Service bureaus also offer a way for companies to dip their toes in the AM metals business without having to invest heavily in the equipment, expertise, or time associated with bringing the process in-house. Some companies may even have the capital, but due to fluctuations and volumes the return on investment (ROI) of in-house metal AM is too low to make it viable. Offering metal 3D printing won’t tie down a service bureau, and a company can test the market to verify a parts value before investing the capital to move production in-house.

Size, Complexity and Service Bureaus

Service bureaus may be able to handle large and complex parts more effectively and efficiently than in-house printing can. Being able to process large parts will give a service bureau additional value. Bringing metal printing in-house is already difficult enough, adding larger more expensive equipment adds complexity.

Finally, understanding different materials, process capabilities, and how complex features can change a design will be the experience service bureaus should have that will prevent or delay companies from moving in-house. Simple design concepts, post processing, and even part orientation can help produce a better product.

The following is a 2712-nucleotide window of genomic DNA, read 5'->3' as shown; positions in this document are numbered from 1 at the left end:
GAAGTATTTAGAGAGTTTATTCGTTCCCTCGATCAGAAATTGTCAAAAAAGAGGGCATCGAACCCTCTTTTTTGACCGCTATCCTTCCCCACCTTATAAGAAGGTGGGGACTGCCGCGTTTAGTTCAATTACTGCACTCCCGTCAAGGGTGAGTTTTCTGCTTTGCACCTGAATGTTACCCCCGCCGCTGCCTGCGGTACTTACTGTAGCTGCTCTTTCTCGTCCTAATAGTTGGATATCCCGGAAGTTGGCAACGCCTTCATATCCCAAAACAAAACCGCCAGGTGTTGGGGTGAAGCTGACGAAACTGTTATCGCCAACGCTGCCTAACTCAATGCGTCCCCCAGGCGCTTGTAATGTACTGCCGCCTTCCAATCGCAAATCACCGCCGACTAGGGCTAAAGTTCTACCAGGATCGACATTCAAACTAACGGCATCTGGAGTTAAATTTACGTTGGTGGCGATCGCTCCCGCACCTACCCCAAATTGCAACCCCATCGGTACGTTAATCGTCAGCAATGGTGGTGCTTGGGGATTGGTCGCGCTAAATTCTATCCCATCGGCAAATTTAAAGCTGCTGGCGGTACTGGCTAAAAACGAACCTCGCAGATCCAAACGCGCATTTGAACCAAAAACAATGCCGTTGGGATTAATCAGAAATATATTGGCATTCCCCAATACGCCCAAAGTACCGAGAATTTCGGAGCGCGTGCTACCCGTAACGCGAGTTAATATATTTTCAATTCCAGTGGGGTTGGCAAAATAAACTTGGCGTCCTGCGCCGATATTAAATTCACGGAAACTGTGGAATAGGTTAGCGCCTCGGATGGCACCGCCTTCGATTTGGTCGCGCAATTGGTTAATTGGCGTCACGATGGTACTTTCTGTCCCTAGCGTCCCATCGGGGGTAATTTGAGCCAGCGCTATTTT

Industry Focus Helps

Expertise in a particular industry provides a competitive advantage for service bureaus. It enables a service bureau to better understand its customers and for both customers and service bureaus to interact in a more effective way. As a result, some service bureaus are specializing in customers from the aerospace industry or the medical sector. Specialized automotive service bureaus are also expected to appear in the near future.

These comments apply to polymer AM as well as metals AM, but we note that specialist aerospace and automotive bureaus both have a strong metals orientation. Metals service bureaus that understand the needs, operations and traditions of big metal-using industry sectors are in a better position to win customers than those who don’t.